A tempest in a lunchbox, but just deserts are dished up in a lip-smacking denouement.


A young sleuth determinedly sets out to nab the thief who is spiriting sandwiches from his school lunchbox in this French Canadian import.

They are not just ordinary sandwiches. For one thing, Marin explains, his foodie mom makes the bread using flour “bought from a secret bakery run by kung fu monks.” For another, they’re delicious: ham, cheddar, and kale on Mondays; tuna, sundried tomatoes, and homemade mayo on Tuesdays, and so forth. Since the lunchbox has to stay out in the hall with everyone else’s, he can’t watch it directly—but he can complain (fruitlessly) to the principal, set traps, look for clues, and consider possible suspects. Doyon illustrates Marin’s campaign in jaggedly angular scenes highlighted with areas of gray and an orangey red that reflects the bereft lad’s sustained outrage. Blocks of first-person narration and dialogue in a “handwritten” typeface floating in the spacious margins add to the episode’s overall informal look. The limited palette makes it hard to discern skin color: when the characters are not stark white, they may be yellow. In the end, the culprit is revealed and justice served at once thanks to a sandwich laced with “flavor balls” tasting of “dirt-tar-soap-cough-syrup-cat-pee-chalk-vomit.” Ew.

A tempest in a lunchbox, but just deserts are dished up in a lip-smacking denouement. (Graphic fiction. 9-11)

Pub Date: March 1, 2016

ISBN: 978-1-4521-4659-1

Page Count: 160

Publisher: Chronicle Books

Review Posted Online: Jan. 20, 2016

Kirkus Reviews Issue: Feb. 1, 2016

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A smart, fresh take on an old favorite makes for a terrific series kickoff


From the Shelby Holmes series , Vol. 1

A modern Sherlock Holmes retelling brings an 11-year-old black John Watson into the sphere of know-it-all 9-year-old white detective Shelby Holmes.

John's an Army brat who's lived in four states already. Now, with his parents' divorce still fresh, the boy who's lived only on military bases must explore the wilds of Harlem. His new life in 221A Baker St. begins inauspiciously, as before he's even finished moving in, his frizzy-haired neighbor blows something up: "BOOM!" But John's great at making friends, and Shelby certainly seems like an interesting kid to know. Oddly loquacious, brusque, and extremely observant, Shelby's locally famous for solving mysteries. John’s swept up in her detecting when a wealthy, brown-skinned classmate enlists their help in the mysterious disappearance of her beloved show dog, Daisy. Whatever could have happened to the prizewinning Cavalier King Charles spaniel? Has she been swiped by a jealous competitor? Has Daisy’s trainer—mysteriously come into enough money to take a secret weekend in Cozumel—been placing bets against his own dog? Brisk pacing, likable characters, a few silly Holmes jokes ("I'm Petunia Cumberbatch," says Shelby while undercover), and a diverse neighborhood, carefully and realistically described by John, are ingredients for success.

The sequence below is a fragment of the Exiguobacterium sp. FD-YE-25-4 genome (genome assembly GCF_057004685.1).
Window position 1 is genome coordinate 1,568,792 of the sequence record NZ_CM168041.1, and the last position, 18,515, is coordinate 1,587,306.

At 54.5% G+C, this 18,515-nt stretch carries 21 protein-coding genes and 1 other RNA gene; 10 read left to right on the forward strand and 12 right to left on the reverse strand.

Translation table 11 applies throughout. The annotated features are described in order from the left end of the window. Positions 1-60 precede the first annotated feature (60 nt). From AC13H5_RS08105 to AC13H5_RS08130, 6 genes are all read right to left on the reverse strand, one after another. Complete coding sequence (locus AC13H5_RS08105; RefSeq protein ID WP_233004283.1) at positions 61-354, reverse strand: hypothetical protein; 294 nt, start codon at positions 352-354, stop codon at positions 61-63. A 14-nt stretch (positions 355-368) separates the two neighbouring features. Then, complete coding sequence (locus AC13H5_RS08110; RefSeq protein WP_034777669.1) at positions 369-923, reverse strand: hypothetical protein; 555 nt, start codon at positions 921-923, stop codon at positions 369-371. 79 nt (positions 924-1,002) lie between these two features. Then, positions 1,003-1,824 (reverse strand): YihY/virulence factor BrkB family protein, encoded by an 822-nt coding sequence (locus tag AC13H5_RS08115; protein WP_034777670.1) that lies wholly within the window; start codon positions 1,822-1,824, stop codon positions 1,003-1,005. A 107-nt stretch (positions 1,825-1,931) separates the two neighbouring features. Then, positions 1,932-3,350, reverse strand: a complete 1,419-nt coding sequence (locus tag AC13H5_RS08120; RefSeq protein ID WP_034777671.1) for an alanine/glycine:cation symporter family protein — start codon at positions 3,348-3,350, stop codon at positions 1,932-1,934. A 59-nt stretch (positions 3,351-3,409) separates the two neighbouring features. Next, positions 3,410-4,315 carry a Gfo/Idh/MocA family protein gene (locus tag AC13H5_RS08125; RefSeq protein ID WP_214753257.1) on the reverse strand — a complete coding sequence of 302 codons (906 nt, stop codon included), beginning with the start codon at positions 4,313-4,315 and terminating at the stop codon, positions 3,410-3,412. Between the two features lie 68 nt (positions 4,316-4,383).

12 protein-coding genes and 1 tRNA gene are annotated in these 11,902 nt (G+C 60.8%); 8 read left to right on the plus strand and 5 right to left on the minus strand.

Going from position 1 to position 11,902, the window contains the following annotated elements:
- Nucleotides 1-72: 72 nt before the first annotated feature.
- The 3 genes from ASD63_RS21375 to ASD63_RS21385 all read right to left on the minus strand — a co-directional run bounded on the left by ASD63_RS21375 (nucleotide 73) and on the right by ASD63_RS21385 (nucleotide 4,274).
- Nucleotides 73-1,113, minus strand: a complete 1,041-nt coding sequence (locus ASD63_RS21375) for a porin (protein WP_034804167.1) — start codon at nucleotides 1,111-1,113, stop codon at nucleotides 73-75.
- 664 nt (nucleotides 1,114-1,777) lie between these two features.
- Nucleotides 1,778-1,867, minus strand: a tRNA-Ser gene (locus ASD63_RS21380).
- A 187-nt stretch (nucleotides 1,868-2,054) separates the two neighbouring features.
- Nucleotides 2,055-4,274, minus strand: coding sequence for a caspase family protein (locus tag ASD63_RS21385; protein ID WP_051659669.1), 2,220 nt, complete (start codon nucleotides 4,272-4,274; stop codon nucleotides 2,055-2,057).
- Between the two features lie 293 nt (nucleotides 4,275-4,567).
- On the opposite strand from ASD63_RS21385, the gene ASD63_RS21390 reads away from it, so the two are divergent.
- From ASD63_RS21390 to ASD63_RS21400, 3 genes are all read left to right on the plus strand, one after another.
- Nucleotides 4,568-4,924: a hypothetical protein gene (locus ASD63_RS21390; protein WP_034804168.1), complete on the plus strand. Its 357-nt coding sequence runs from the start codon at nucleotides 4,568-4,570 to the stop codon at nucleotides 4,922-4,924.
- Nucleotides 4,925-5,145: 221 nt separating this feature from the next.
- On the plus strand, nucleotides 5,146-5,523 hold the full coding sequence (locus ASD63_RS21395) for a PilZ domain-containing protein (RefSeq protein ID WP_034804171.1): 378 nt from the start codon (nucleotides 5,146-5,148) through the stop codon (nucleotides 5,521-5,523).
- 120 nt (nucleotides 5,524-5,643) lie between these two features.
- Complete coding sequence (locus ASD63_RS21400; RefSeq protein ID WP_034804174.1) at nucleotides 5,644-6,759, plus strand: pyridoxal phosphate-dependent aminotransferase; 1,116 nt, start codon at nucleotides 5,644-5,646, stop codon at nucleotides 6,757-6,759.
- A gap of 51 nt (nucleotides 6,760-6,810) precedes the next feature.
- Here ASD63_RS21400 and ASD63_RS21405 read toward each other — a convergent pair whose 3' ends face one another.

A smart, fresh take on an old favorite makes for a terrific series kickoff . (Mystery. 9-11)

Pub Date: Sept. 6, 2016

ISBN: 978-1-68119-051-8

Page Count: 240

Publisher: Bloomsbury

Review Posted Online: June 22, 2016

Kirkus Reviews Issue: July 1, 2016

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Superb storytelling.


When Bug’s traditional summer routine is shaken up, her entire life changes.

It’s 1987, and 10-year-old Beatrice “Bug” Contreras has a plan: spend her summer months with her brother, Danny, on Venice Beach as she has for the past two years. But when 14-year-old Danny—who has matured into the name Daniel—wants more time to himself, Bug learns she will be instead hanging out with 11-year-old Frankie, the nephew of Phillip, her mother’s best friend and their upstairs neighbor. Frankie, who is visiting from Ohio, is trans at a time before this identity was well understood and has not been treated with kindness or acceptance by his parents. Frankie and Bug become fascinated with trying to solve the case of the Midnight Marauder, a serial killer who has been striking in the area. When Phillip is attacked, ending up in the hospital, their investigation swivels, and the titular characters uncover a few untold family tales. Bug and Daniel’s late father was a professor from El Salvador with Indigenous ancestry who spoke Nahuatl as well as Spanish and English. Biracial identity is explored in part through the differences in the siblings’ physical appearances: Their mother is implied to be White, and Daniel—who resembles their father more than Bug does—experiences more overt racism and dives into an exploration of his Salvadoran heritage. Readers interested in complex emotional development and relationships will appreciate each character's subtle nuances.

Superb storytelling. (resources, author’s note) (Fiction. 9-11)

Pub Date: Oct. 12, 2021

ISBN: 978-1-5344-8253-1

Page Count: 272

Publisher: Aladdin

Review Posted Online: Aug. 16, 2021

Kirkus Reviews Issue: Sept. 1, 2021

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